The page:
BGD Partner J. Richard Kiefer Discusses Health Care Fraud Enforcement
BGD Partner J. Richard Kiefer and chair of the firm’s White Collar Practice Group discusses President Trump’s decision to increase the enforcement of laws involving health care fraud, contrary to election rhetoric, in the Indiana Lawyer. This decision to increase enforcement has been illustrated by President Trump’s budget proposal to Congress which included an additional $70 million for the Health Care Fraud and Abuse Control program in the Department of Health and Human Services, despite budget cut to the Department at large. Additionally, Kiefer writes “Acting Assistant Attorney General Kenneth Blanco told the American Bar Association’s National Institute on Health Care Fraud May 18 that health care fraud is a very high enforcement priority for the Department of Justice.”
Kiefer discusses one reason for this push is likely the fact that health care fraud criminal prosecutions and civil False Claims Act lawsuits produce enormous revenues; the federal government receives a significant return on its investment in these cases. In the U.S. Attorney’s Office for the Southern District of Indiana alone, almost $8 million in fiscal year 2016 in criminal and civil actions was reportedly collected.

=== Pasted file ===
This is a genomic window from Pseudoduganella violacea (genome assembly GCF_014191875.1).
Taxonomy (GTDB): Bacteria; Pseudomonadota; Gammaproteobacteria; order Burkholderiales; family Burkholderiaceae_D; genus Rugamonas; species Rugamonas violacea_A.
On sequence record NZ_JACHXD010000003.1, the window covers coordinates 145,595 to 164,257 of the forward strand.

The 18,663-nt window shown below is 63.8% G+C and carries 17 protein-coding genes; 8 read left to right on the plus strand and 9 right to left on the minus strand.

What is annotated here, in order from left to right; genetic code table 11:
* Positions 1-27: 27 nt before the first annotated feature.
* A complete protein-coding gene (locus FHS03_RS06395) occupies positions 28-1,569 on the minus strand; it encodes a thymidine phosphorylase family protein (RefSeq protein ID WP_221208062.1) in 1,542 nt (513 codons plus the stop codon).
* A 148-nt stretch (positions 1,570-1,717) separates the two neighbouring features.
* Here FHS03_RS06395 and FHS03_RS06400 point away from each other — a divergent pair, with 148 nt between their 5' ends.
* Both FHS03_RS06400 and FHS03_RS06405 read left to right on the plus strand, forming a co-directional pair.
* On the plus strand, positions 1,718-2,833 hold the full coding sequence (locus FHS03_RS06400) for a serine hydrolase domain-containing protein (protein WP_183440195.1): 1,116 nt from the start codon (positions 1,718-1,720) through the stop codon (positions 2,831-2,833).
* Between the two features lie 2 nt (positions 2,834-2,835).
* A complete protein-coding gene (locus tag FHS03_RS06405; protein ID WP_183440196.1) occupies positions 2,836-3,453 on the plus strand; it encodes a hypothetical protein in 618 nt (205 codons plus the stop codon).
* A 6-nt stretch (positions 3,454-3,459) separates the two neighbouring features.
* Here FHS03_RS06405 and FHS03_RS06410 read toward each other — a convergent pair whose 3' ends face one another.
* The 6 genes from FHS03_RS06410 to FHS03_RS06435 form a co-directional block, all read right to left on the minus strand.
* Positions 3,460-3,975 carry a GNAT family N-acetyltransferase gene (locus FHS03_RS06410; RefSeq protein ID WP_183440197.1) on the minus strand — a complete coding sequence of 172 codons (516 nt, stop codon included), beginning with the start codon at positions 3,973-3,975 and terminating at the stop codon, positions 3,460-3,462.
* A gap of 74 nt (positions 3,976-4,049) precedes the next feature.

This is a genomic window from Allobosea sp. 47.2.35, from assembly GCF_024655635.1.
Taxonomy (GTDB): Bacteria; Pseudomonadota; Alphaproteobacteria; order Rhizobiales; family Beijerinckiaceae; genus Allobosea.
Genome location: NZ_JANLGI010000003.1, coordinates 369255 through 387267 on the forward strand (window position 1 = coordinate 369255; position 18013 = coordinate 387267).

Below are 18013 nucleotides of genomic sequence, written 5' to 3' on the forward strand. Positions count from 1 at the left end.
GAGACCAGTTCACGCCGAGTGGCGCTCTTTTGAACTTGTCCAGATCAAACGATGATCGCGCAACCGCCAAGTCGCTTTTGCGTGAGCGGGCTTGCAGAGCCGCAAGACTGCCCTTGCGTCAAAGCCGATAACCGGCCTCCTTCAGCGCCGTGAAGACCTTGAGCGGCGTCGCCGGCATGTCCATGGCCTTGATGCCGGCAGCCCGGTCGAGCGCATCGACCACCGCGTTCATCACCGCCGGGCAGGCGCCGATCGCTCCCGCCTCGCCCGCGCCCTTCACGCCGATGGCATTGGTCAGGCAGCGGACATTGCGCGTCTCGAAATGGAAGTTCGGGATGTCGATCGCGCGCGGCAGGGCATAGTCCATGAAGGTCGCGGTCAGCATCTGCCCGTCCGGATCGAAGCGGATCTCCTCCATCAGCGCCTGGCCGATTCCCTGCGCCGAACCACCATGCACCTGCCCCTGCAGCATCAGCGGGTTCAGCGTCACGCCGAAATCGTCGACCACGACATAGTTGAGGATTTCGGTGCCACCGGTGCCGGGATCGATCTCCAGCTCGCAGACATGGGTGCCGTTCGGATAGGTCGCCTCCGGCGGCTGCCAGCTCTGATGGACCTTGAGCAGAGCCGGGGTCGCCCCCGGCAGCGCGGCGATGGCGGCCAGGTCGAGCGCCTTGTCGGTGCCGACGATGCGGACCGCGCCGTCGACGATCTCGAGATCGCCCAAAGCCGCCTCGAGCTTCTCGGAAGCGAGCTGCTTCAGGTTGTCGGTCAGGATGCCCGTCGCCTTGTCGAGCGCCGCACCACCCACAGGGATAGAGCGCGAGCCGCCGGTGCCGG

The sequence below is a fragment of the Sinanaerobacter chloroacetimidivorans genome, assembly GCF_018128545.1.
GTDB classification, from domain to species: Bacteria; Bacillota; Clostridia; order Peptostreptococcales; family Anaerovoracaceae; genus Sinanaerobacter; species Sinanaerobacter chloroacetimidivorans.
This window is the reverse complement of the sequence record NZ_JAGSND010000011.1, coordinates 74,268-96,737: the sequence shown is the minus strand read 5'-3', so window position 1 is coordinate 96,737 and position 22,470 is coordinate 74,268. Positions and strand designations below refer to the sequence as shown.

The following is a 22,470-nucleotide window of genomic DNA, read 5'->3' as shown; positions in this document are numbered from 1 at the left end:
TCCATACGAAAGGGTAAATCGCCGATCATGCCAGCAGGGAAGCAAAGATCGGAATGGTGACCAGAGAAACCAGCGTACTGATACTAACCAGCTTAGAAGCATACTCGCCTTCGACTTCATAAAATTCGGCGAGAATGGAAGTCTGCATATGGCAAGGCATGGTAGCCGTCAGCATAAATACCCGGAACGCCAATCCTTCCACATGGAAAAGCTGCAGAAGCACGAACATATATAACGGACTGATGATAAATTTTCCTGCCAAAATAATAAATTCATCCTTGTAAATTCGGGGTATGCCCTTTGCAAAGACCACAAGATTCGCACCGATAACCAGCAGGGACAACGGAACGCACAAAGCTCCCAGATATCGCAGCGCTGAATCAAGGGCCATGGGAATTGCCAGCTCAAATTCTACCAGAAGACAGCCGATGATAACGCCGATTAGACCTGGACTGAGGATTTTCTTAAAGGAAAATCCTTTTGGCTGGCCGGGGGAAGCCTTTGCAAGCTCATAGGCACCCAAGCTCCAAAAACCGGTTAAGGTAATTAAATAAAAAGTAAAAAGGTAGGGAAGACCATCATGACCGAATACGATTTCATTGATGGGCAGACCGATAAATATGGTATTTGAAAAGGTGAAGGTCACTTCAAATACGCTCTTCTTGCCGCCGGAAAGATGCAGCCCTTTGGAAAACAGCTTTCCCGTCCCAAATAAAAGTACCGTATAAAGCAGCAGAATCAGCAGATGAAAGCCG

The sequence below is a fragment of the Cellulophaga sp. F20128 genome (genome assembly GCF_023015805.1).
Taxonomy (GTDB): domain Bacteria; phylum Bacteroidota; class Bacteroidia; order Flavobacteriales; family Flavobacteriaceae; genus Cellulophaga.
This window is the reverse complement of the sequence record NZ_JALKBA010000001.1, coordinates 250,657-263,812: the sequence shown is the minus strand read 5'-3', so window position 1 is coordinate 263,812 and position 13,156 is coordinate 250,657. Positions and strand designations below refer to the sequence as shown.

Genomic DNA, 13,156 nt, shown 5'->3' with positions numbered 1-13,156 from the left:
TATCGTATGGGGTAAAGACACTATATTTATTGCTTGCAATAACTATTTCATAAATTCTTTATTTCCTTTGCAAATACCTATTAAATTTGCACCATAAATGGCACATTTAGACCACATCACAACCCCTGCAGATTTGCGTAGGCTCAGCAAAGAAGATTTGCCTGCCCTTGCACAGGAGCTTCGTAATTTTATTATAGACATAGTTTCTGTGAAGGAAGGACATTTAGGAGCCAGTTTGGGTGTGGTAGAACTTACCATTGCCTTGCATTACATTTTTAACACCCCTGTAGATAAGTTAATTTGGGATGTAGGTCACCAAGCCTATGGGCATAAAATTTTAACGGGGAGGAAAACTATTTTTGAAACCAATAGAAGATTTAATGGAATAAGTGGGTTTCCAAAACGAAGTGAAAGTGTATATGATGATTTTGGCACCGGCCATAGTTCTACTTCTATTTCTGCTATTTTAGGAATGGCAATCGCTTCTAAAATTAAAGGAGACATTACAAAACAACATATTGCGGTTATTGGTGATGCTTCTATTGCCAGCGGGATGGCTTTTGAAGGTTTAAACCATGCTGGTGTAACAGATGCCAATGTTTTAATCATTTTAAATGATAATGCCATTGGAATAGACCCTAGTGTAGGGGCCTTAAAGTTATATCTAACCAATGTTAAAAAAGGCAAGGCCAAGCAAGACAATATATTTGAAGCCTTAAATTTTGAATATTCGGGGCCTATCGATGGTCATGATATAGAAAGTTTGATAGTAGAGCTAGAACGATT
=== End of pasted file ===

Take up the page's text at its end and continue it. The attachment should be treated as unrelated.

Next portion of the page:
Additionally, two new Department of Justice mandates have impacted health care fraud under Trump’s administration. The first, now known as “the Yates Memo,” has directed federal prosecutors to hold corporate executives accountable for corporate crimes. The second “Sessions Memo,” mandates that federal prosecutors charge and pursue “the most serious, readily provable offense,” and directs federal prosecutors to recommend a sentence within the Sentencing Guidelines range. Kiefer emphasizes the role that these directives from the Department of Justice, coupled with possible budget increases, can play in significantly impacting the future of white collar criminal cases, including health care fraud.